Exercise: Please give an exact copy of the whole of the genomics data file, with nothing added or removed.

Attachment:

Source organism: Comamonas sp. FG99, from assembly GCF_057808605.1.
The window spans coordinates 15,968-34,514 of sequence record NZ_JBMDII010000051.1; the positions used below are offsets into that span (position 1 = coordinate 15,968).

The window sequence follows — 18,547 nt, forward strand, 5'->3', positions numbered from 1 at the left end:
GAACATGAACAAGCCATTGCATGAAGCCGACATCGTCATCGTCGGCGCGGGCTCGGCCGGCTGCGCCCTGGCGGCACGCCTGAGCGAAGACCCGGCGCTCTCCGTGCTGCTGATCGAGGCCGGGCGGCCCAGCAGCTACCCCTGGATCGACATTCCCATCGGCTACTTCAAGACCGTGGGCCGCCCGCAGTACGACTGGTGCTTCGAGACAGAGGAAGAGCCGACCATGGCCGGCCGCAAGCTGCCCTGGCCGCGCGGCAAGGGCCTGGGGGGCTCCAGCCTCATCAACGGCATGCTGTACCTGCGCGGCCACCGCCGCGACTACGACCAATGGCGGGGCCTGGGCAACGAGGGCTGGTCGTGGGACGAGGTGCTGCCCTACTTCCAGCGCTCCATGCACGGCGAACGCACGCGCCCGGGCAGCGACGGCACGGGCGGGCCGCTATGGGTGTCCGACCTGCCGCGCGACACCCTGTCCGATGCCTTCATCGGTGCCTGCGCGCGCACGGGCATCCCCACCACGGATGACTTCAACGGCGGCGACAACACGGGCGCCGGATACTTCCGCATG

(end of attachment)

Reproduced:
Source organism: Comamonas sp. FG99, from assembly GCF_057808605.1.
The window spans coordinates 15,968-34,514 of sequence record NZ_JBMDII010000051.1; the positions used below are offsets into that span (position 1 = coordinate 15,968).

The window sequence follows — 18,547 nt, forward strand, 5'->3', positions numbered from 1 at the left end:
GAACATGAACAAGCCATTGCATGAAGCCGACATCGTCATCGTCGGCGCGGGCTCGGCCGGCTGCGCCCTGGCGGCACGCCTGAGCGAAGACCCGGCGCTCTCCGTGCTGCTGATCGAGGCCGGGCGGCCCAGCAGCTACCCCTGGATCGACATTCCCATCGGCTACTTCAAGACCGTGGGCCGCCCGCAGTACGACTGGTGCTTCGAGACAGAGGAAGAGCCGACCATGGCCGGCCGCAAGCTGCCCTGGCCGCGCGGCAAGGGCCTGGGGGGCTCCAGCCTCATCAACGGCATGCTGTACCTGCGCGGCCACCGCCGCGACTACGACCAATGGCGGGGCCTGGGCAACGAGGGCTGGTCGTGGGACGAGGTGCTGCCCTACTTCCAGCGCTCCATGCACGGCGAACGCACGCGCCCGGGCAGCGACGGCACGGGCGGGCCGCTATGGGTGTCCGACCTGCCGCGCGACACCCTGTCCGATGCCTTCATCGGTGCCTGCGCGCGCACGGGCATCCCCACCACGGATGACTTCAACGGCGGCGACAACACGGGCGCCGGATACTTCCGCATG